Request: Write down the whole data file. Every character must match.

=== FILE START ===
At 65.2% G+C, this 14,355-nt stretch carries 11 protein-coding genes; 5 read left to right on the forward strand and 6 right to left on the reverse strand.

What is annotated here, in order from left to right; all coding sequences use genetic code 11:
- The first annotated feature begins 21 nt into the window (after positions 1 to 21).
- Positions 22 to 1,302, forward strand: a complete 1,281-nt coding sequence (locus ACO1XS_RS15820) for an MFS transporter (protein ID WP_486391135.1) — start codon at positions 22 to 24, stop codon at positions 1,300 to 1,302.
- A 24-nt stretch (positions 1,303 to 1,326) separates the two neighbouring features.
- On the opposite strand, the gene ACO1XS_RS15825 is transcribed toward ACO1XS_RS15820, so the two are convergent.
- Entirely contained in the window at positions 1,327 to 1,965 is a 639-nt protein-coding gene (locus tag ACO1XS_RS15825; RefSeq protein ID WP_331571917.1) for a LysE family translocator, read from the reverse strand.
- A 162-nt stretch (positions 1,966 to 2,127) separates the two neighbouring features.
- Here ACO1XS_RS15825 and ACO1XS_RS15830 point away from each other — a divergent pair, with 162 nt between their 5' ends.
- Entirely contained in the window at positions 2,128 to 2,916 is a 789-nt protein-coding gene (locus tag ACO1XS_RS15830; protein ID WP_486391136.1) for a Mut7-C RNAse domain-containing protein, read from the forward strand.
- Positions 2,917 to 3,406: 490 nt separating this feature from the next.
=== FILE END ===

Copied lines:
At 65.2% G+C, this 14,355-nt stretch carries 11 protein-coding genes; 5 read left to right on the forward strand and 6 right to left on the reverse strand.

What is annotated here, in order from left to right; all coding sequences use genetic code 11:
- The first annotated feature begins 21 nt into the window (after positions 1 to 21).
- Positions 22 to 1,302, forward strand: a complete 1,281-nt coding sequence (locus ACO1XS_RS15820) for an MFS transporter (protein ID WP_486391135.1) — start codon at positions 22 to 24, stop codon at positions 1,300 to 1,302.
- A 24-nt stretch (positions 1,303 to 1,326) separates the two neighbouring features.
- On the opposite strand, the gene ACO1XS_RS15825 is transcribed toward ACO1XS_RS15820, so the two are convergent.
- Entirely contained in the window at positions 1,327 to 1,965 is a 639-nt protein-coding gene (locus tag ACO1XS_RS15825; RefSeq protein ID WP_331571917.1) for a LysE family translocator, read from the reverse strand.
- A 162-nt stretch (positions 1,966 to 2,127) separates the two neighbouring features.
- Here ACO1XS_RS15825 and ACO1XS_RS15830 point away from each other — a divergent pair, with 162 nt between their 5' ends.
- Entirely contained in the window at positions 2,128 to 2,916 is a 789-nt protein-coding gene (locus tag ACO1XS_RS15830; protein ID WP_486391136.1) for a Mut7-C RNAse domain-containing protein, read from the forward strand.
- Positions 2,917 to 3,406: 490 nt separating this feature from the next.